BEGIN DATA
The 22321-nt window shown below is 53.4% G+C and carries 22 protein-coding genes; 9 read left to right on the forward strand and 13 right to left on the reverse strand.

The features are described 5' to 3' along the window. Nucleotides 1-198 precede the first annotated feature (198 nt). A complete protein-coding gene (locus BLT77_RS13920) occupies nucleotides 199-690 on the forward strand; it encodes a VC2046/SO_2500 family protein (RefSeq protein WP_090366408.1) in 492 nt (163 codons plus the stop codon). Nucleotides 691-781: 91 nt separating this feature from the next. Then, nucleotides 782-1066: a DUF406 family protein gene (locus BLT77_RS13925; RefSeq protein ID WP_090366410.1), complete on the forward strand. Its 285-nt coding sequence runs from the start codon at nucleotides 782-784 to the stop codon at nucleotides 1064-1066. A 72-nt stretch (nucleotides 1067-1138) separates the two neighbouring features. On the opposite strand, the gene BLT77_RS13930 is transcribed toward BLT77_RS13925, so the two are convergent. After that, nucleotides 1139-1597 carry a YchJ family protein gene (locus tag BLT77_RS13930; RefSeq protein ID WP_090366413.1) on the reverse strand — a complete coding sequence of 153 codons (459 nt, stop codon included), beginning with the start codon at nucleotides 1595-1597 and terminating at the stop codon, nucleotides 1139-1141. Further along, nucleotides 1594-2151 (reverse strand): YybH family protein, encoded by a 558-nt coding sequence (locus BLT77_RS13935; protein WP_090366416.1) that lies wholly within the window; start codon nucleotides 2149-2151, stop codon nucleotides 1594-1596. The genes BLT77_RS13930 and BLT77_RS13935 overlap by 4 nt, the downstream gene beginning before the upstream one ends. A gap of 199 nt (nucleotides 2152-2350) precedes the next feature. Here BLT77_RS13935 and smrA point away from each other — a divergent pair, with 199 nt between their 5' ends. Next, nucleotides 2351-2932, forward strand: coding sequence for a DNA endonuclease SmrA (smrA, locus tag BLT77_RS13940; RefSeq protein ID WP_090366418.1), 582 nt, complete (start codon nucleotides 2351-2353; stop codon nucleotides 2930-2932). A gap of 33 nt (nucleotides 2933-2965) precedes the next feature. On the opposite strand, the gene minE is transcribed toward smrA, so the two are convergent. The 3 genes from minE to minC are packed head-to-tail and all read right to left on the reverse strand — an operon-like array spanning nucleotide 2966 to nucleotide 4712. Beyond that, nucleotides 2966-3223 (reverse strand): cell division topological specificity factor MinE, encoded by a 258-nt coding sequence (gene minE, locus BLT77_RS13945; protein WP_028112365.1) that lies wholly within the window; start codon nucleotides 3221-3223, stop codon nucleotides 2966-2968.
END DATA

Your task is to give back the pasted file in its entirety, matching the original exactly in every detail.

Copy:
The 22321-nt window shown below is 53.4% G+C and carries 22 protein-coding genes; 9 read left to right on the forward strand and 13 right to left on the reverse strand.

The features are described 5' to 3' along the window. Nucleotides 1-198 precede the first annotated feature (198 nt). A complete protein-coding gene (locus BLT77_RS13920) occupies nucleotides 199-690 on the forward strand; it encodes a VC2046/SO_2500 family protein (RefSeq protein WP_090366408.1) in 492 nt (163 codons plus the stop codon). Nucleotides 691-781: 91 nt separating this feature from the next. Then, nucleotides 782-1066: a DUF406 family protein gene (locus BLT77_RS13925; RefSeq protein ID WP_090366410.1), complete on the forward strand. Its 285-nt coding sequence runs from the start codon at nucleotides 782-784 to the stop codon at nucleotides 1064-1066. A 72-nt stretch (nucleotides 1067-1138) separates the two neighbouring features. On the opposite strand, the gene BLT77_RS13930 is transcribed toward BLT77_RS13925, so the two are convergent. After that, nucleotides 1139-1597 carry a YchJ family protein gene (locus tag BLT77_RS13930; RefSeq protein ID WP_090366413.1) on the reverse strand — a complete coding sequence of 153 codons (459 nt, stop codon included), beginning with the start codon at nucleotides 1595-1597 and terminating at the stop codon, nucleotides 1139-1141. Further along, nucleotides 1594-2151 (reverse strand): YybH family protein, encoded by a 558-nt coding sequence (locus BLT77_RS13935; protein WP_090366416.1) that lies wholly within the window; start codon nucleotides 2149-2151, stop codon nucleotides 1594-1596. The genes BLT77_RS13930 and BLT77_RS13935 overlap by 4 nt, the downstream gene beginning before the upstream one ends. A gap of 199 nt (nucleotides 2152-2350) precedes the next feature. Here BLT77_RS13935 and smrA point away from each other — a divergent pair, with 199 nt between their 5' ends. Next, nucleotides 2351-2932, forward strand: coding sequence for a DNA endonuclease SmrA (smrA, locus tag BLT77_RS13940; RefSeq protein ID WP_090366418.1), 582 nt, complete (start codon nucleotides 2351-2353; stop codon nucleotides 2930-2932). A gap of 33 nt (nucleotides 2933-2965) precedes the next feature. On the opposite strand, the gene minE is transcribed toward smrA, so the two are convergent. The 3 genes from minE to minC are packed head-to-tail and all read right to left on the reverse strand — an operon-like array spanning nucleotide 2966 to nucleotide 4712. Beyond that, nucleotides 2966-3223 (reverse strand): cell division topological specificity factor MinE, encoded by a 258-nt coding sequence (gene minE, locus BLT77_RS13945; protein WP_028112365.1) that lies wholly within the window; start codon nucleotides 3221-3223, stop codon nucleotides 2966-2968.